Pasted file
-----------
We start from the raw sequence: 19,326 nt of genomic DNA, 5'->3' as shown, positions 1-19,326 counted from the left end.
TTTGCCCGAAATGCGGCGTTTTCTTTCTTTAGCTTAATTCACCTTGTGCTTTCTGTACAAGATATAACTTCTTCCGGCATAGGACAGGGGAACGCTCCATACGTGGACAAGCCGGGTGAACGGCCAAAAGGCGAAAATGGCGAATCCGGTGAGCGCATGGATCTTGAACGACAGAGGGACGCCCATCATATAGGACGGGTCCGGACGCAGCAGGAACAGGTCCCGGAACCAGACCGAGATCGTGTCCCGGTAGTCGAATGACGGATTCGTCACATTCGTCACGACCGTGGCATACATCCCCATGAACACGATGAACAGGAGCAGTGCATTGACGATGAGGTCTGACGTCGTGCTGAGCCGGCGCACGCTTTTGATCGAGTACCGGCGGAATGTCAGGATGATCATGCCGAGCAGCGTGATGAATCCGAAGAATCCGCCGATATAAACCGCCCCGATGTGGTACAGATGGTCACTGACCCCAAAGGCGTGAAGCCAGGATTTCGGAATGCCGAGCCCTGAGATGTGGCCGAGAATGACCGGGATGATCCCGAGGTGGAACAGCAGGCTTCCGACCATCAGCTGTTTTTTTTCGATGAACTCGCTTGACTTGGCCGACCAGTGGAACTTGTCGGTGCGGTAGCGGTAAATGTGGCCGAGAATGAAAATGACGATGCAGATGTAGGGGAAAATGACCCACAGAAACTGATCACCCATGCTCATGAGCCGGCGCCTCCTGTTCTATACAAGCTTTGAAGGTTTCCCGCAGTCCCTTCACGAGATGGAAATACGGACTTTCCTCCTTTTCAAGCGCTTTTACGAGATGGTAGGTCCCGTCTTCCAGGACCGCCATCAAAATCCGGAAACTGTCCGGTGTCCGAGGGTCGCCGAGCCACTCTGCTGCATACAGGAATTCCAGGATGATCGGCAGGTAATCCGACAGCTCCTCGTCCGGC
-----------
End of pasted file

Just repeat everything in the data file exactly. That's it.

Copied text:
We start from the raw sequence: 19,326 nt of genomic DNA, 5'->3' as shown, positions 1-19,326 counted from the left end.
TTTGCCCGAAATGCGGCGTTTTCTTTCTTTAGCTTAATTCACCTTGTGCTTTCTGTACAAGATATAACTTCTTCCGGCATAGGACAGGGGAACGCTCCATACGTGGACAAGCCGGGTGAACGGCCAAAAGGCGAAAATGGCGAATCCGGTGAGCGCATGGATCTTGAACGACAGAGGGACGCCCATCATATAGGACGGGTCCGGACGCAGCAGGAACAGGTCCCGGAACCAGACCGAGATCGTGTCCCGGTAGTCGAATGACGGATTCGTCACATTCGTCACGACCGTGGCATACATCCCCATGAACACGATGAACAGGAGCAGTGCATTGACGATGAGGTCTGACGTCGTGCTGAGCCGGCGCACGCTTTTGATCGAGTACCGGCGGAATGTCAGGATGATCATGCCGAGCAGCGTGATGAATCCGAAGAATCCGCCGATATAAACCGCCCCGATGTGGTACAGATGGTCACTGACCCCAAAGGCGTGAAGCCAGGATTTCGGAATGCCGAGCCCTGAGATGTGGCCGAGAATGACCGGGATGATCCCGAGGTGGAACAGCAGGCTTCCGACCATCAGCTGTTTTTTTTCGATGAACTCGCTTGACTTGGCCGACCAGTGGAACTTGTCGGTGCGGTAGCGGTAAATGTGGCCGAGAATGAAAATGACGATGCAGATGTAGGGGAAAATGACCCACAGAAACTGATCACCCATGCTCATGAGCCGGCGCCTCCTGTTCTATACAAGCTTTGAAGGTTTCCCGCAGTCCCTTCACGAGATGGAAATACGGACTTTCCTCCTTTTCAAGCGCTTTTACGAGATGGTAGGTCCCGTCTTCCAGGACCGCCATCAAAATCCGGAAACTGTCCGGTGTCCGAGGGTCGCCGAGCCACTCTGCTGCATACAGGAATTCCAGGATGATCGGCAGGTAATCCGACAGCTCCTCGTCCGGC